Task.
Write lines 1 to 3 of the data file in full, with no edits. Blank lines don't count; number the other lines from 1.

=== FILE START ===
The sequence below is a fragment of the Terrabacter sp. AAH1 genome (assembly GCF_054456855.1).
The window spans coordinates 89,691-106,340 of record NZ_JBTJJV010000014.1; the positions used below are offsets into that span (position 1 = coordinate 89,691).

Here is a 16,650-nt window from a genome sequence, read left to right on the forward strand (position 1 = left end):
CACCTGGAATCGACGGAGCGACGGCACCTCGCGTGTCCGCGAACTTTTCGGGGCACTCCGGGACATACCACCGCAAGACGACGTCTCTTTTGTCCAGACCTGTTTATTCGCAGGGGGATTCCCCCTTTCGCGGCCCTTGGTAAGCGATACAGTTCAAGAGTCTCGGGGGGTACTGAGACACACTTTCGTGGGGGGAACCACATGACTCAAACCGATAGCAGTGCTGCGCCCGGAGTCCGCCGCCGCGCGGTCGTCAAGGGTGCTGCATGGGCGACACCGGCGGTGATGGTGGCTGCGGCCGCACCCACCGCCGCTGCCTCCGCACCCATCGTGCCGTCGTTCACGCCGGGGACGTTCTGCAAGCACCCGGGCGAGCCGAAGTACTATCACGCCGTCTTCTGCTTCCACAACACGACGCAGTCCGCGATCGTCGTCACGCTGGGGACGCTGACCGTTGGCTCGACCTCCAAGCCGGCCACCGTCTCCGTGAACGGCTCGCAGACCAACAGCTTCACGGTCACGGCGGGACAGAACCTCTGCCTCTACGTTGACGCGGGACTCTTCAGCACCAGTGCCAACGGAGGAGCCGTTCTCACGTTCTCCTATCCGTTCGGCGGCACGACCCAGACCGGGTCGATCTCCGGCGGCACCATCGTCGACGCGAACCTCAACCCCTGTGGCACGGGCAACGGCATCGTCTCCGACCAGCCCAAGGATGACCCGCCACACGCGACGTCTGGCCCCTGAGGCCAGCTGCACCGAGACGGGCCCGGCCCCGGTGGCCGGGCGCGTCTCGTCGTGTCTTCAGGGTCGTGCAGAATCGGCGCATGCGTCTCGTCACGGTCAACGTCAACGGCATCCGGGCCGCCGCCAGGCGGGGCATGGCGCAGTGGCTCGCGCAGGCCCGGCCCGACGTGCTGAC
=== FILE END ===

The sequence below is a fragment of the Terrabacter sp. AAH1 genome (assembly GCF_054456855.1).
The window spans coordinates 89,691-106,340 of record NZ_JBTJJV010000014.1; the positions used below are offsets into that span (position 1 = coordinate 89,691).

Here is a 16,650-nt window from a genome sequence, read left to right on the forward strand (position 1 = left end):